In these circumstances, eco-enabled schemers and their victim organisations and individuals will start distancing themselves from windfarms just as some have for bio-fuels. That's not what we meant. That's not what we intended. Wicked capitalists, rentiers and the like, have taken it over. Discussing this is a distraction from issues X and Y that we now wish to push. Time to move on. If felt really necessary, the 'lessons have been learned' wheeze will be deployed. And of course, the blockbuster that presumably allows some of them to sleep at night: look, we're saving the planet don't you know, and there is not much time left to deal with X and Y.

The operating companies for these absurd windfarms will of course go bankrupt in due course, whether that be near the end of their dreamt-of 25 years, or a lot earlier as failing turbines or public anger leading to legislative devices to reduce net payments to them one way or another make it attractive to 'concentrate on business elsewhere'.

Bringing nearer that day when Dreadnought's great poem will then be on the walls of schoolrooms throughout the land:

I met a traveller from a distant shire

Who said: A vast and pointless shaft of steel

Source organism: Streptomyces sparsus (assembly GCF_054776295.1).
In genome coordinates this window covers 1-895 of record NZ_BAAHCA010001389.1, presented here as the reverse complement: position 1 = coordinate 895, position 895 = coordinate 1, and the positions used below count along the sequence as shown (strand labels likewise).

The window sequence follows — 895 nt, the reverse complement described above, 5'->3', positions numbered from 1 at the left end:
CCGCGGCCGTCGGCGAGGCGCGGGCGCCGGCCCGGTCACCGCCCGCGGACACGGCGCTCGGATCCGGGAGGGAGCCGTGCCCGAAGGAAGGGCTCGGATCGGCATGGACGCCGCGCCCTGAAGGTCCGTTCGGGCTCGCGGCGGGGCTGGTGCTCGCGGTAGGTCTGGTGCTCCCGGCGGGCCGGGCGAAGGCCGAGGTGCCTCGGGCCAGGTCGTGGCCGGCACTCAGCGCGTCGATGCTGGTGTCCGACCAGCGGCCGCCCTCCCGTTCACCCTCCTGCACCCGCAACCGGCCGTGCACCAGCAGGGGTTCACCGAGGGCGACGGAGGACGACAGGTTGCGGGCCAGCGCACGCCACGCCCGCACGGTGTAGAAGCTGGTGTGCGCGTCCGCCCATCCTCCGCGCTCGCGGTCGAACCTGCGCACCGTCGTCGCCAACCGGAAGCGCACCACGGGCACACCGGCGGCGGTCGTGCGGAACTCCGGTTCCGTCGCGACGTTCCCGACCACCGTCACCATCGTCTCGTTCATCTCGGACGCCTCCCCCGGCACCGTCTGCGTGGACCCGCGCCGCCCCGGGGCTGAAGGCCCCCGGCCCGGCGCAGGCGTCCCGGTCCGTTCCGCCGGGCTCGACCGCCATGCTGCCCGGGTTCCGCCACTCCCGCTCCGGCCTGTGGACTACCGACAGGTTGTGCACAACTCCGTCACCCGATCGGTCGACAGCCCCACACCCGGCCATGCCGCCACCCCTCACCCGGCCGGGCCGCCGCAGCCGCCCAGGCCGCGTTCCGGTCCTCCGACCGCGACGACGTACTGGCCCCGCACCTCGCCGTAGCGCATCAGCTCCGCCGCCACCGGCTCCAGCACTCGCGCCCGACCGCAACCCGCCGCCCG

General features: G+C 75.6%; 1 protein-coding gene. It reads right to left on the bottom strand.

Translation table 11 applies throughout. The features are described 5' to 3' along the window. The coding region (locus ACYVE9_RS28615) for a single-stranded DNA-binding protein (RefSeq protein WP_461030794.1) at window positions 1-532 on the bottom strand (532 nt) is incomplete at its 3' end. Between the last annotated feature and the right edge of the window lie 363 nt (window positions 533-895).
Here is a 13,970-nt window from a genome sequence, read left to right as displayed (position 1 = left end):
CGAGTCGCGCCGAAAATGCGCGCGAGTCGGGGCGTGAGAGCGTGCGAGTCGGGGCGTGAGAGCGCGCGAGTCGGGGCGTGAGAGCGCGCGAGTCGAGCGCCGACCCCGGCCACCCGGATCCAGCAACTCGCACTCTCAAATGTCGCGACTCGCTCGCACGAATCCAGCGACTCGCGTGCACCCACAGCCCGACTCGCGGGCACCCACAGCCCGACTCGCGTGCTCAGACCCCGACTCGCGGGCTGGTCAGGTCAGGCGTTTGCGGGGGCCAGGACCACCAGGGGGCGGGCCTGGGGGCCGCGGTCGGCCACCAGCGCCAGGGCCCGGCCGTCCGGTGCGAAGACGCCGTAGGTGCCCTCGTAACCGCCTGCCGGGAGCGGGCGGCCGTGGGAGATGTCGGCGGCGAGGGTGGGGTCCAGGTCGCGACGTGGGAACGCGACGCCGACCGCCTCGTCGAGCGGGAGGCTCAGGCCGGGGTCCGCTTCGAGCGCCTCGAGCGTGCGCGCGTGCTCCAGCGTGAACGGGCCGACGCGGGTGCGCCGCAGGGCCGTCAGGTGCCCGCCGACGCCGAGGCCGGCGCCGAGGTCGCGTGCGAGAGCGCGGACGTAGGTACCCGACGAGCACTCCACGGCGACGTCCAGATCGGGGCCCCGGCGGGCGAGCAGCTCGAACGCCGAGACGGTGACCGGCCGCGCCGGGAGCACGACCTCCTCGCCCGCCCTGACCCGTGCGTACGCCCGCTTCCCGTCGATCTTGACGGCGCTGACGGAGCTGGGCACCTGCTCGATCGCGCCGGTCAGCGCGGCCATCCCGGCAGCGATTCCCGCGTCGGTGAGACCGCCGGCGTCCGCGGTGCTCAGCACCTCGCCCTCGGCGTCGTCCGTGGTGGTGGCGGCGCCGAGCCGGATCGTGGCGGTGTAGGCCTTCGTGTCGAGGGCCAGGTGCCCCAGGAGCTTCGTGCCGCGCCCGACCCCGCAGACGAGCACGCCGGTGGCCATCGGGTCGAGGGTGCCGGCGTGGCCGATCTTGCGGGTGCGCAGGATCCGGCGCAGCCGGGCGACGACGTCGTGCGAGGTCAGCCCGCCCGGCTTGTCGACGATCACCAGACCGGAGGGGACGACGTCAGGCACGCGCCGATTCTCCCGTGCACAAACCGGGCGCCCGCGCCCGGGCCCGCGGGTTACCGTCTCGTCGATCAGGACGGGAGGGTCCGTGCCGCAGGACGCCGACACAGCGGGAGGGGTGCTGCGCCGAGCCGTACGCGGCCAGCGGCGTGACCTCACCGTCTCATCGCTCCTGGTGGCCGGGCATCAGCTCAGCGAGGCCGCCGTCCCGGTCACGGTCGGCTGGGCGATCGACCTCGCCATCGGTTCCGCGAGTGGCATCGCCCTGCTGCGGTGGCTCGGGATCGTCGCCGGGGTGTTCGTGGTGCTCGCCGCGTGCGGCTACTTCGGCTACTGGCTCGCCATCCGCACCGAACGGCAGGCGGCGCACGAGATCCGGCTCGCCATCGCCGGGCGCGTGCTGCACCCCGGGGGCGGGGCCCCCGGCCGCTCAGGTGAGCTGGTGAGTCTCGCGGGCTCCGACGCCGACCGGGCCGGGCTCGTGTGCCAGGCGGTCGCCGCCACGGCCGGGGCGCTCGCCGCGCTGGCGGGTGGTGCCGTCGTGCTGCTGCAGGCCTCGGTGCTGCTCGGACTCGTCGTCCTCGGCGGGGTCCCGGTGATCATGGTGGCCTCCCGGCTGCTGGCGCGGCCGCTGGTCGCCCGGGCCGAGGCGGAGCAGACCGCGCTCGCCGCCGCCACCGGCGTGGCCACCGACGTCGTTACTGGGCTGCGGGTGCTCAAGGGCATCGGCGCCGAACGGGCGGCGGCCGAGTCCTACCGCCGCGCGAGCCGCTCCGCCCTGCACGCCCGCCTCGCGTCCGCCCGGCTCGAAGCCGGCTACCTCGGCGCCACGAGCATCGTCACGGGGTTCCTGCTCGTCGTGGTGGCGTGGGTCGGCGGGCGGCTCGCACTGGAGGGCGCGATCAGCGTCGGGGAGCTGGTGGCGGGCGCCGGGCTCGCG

Stands on a hill top… Near it, in the mire,

Half sunk, a shattered turbine lies, whose wheels

And riven blades and snarls of coloured wire

Tell that its owners well their mission read

Which did not last nor, nowhere to be seen,

The hand that paid them and the empty head.

And scrawled around the base these lines are clear:

‘My name is Milibandias, greenest Green.

Look on my works, ye doubters, and despair!’

Nothing beside remains. Round this display

Of reckless cost and loss, blotless and fair,

The green and pleasant landscape rolls away.


Feb 3, 2013 at 12:16 PM | Unregistered CommenterJohn Shade

The Guardian Teacher Network Green Schools Hub is promoting teaching resources which claim that turbines don’t kill birds and bats, don’t increase emissions, and don’t damage your health (unless they fall on you of course). The authority they quote is none other than Leo Hickman, author the “Wind Myths” series of articles in the Guardian.

Feb 3, 2013 at 12:35 PM | Registered Commentergeoffchambers

How refreshing to hear somebody tell a FOE walla that he was talking rubbish.

Feb 3, 2013 at 1:00 PM | Unregistered CommenterMike Fowle

I thought operators are obliged to commit to decommissioning as a condition of the licence, and to set aside financial securities during the operational project life to underpin it.

Feb 3, 2013 at 1:02 PM | Registered CommenterPharos

Doesn't work for me...[]

But I copied/pasted the complete poem into google and that worked.

Lots of very amusing poems/rhymes back to 2010.


Feb 3, 2013 at 1:04 PM | Unregistered CommenterPeter Walsh